While I was researching the previous blog entry on the upcoming US bishops’ statement on homosexuality, I was looking for a copy of the previous statement homosexuality statement, “Always Our Children,” online and the top return on Google placed it on the web site of the Association for the Rights of Catholics in the Church, a radical group that wants the Church to be organized along the lines of the US Constitution and for all the usual heterodox positions on the Church teachings to supplant, well, the Truth.
Considering how zealously the USCCB copyright and permissions office guards their copyright, preventing anyone from posting Church documents that give us the Word of God or outline Church teaching or tell us how to worship, I’m a bit surprised that the ARCC’s posting of this very controversial and noteworthy document all the way back before at least April 1998 would go unnoticed. Unless they were given permission to re-publish it.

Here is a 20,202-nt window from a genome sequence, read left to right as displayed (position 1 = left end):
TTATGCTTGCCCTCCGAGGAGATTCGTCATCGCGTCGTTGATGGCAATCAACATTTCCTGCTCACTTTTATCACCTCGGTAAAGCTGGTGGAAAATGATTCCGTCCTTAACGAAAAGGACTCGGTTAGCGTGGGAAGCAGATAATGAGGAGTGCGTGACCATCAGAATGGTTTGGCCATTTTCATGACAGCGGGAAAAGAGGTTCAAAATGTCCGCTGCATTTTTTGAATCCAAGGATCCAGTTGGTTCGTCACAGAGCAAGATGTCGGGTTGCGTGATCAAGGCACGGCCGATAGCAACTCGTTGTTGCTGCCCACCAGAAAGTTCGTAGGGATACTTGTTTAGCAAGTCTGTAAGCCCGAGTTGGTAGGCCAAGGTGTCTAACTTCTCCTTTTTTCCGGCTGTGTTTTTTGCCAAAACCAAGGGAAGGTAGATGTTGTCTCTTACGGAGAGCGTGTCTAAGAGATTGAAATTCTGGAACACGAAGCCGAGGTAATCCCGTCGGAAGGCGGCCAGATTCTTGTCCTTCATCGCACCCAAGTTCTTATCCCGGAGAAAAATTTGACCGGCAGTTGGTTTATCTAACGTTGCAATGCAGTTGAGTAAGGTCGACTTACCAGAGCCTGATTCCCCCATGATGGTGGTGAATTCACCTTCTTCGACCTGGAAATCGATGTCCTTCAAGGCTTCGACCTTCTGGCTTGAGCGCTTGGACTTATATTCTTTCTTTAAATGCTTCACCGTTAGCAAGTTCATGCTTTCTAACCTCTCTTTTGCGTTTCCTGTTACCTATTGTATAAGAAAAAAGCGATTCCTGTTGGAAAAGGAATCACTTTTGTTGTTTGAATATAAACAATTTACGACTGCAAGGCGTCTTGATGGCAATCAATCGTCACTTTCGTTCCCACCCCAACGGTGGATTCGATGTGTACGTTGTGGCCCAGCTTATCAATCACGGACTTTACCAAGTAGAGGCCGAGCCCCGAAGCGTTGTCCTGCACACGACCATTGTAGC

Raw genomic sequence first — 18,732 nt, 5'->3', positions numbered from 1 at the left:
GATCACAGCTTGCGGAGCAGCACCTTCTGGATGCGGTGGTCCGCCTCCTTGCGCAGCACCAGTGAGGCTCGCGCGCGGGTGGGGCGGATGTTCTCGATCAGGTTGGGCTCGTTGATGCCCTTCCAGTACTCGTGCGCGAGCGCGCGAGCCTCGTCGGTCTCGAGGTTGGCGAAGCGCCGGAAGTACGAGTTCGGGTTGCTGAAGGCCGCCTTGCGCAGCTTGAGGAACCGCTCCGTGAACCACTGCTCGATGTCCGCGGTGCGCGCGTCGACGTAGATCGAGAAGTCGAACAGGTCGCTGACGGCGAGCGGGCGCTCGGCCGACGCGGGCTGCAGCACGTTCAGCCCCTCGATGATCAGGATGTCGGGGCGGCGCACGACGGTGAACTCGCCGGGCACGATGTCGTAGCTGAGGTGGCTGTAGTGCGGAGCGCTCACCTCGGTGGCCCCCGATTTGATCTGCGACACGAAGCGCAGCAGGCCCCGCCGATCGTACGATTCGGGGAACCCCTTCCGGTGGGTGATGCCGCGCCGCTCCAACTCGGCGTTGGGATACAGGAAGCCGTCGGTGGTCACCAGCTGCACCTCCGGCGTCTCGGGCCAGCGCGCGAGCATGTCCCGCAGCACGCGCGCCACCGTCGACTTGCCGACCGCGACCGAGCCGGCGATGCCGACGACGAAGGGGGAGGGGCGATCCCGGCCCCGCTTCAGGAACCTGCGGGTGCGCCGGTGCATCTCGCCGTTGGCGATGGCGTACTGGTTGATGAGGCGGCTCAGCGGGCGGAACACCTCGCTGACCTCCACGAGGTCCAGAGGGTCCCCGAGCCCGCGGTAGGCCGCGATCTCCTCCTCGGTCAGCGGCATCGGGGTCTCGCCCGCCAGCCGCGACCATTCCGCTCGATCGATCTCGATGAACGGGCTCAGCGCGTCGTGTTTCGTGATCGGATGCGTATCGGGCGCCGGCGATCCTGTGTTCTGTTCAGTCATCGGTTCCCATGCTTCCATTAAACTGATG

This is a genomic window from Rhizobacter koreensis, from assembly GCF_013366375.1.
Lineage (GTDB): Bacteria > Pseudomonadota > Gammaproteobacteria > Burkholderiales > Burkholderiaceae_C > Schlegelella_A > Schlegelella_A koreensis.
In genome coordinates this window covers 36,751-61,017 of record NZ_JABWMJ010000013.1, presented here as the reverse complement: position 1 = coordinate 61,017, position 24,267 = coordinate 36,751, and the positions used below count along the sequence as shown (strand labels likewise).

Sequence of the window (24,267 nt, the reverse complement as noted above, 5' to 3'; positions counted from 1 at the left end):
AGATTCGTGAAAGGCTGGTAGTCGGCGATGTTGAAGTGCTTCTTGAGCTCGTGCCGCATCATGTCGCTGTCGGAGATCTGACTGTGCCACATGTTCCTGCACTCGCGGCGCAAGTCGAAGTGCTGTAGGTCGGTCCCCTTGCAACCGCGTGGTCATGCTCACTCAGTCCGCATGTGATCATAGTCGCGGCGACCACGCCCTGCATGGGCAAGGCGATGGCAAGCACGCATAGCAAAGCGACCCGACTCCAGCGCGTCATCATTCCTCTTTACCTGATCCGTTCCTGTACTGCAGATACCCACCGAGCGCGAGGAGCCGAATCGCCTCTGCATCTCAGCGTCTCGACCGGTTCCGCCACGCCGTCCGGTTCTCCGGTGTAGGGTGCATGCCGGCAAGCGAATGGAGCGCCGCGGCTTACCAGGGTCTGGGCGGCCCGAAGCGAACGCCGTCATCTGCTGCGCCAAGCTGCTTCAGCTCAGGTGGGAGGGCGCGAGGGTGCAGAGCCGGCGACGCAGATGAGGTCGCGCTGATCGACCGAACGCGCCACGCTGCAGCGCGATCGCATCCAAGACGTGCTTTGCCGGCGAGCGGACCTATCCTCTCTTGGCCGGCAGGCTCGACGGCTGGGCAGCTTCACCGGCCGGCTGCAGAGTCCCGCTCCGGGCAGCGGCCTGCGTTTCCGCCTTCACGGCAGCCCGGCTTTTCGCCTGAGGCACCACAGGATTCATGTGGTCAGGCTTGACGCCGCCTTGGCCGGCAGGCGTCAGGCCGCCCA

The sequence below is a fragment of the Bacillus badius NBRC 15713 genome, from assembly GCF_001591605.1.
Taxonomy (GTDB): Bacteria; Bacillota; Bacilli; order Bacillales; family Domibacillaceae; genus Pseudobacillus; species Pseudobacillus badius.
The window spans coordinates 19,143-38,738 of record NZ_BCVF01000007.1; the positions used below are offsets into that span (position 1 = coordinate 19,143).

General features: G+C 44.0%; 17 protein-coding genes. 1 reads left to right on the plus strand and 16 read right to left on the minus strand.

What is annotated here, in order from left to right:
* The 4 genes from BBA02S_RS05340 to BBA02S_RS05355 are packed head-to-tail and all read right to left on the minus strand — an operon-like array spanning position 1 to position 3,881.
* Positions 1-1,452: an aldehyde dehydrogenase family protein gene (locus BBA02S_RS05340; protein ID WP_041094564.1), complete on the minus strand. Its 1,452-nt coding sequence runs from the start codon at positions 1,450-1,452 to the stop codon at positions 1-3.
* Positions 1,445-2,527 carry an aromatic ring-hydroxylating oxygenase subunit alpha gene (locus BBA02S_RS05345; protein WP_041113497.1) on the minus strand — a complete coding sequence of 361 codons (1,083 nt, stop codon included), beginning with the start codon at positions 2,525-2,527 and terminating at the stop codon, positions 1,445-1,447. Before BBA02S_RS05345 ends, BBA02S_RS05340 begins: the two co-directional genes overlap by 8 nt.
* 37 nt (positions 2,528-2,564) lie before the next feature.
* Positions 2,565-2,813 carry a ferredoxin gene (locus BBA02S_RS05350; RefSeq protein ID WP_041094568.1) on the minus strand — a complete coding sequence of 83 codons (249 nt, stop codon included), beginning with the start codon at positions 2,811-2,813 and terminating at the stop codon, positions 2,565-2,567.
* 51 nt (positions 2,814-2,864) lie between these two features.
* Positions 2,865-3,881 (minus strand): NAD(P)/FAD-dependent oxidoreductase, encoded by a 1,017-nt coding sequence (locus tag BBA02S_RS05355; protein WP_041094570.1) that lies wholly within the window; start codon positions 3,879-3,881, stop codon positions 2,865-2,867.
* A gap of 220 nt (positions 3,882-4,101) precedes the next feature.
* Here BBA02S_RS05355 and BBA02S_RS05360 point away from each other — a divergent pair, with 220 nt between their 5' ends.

But then why would a heterodox group like ARCC be given permission to publish it, while orthodox web sites—even a fellow trying to make a podcast of the daily Lectionary readings for the benefit of commuters who can’t attend daily Mass—would be denied permission to post Church documents? That’s quite perplexing.
I’ve sent a fax to the permissions office requesting clarification. Hopefully, an answer will be forthcoming.
Update: I received a fax back from the USCCB this morning. Their response: “Thank you for bringing this matter to our attention. We will research the history of the posting and take appropriate action.” Anyone want to lay odds on whether the page is still up in two weeks? Of course, now I’m bringing attention to it, they may actually do something. I wonder if they needed someone to call attention to orthodox groups posting Church documents before they acted.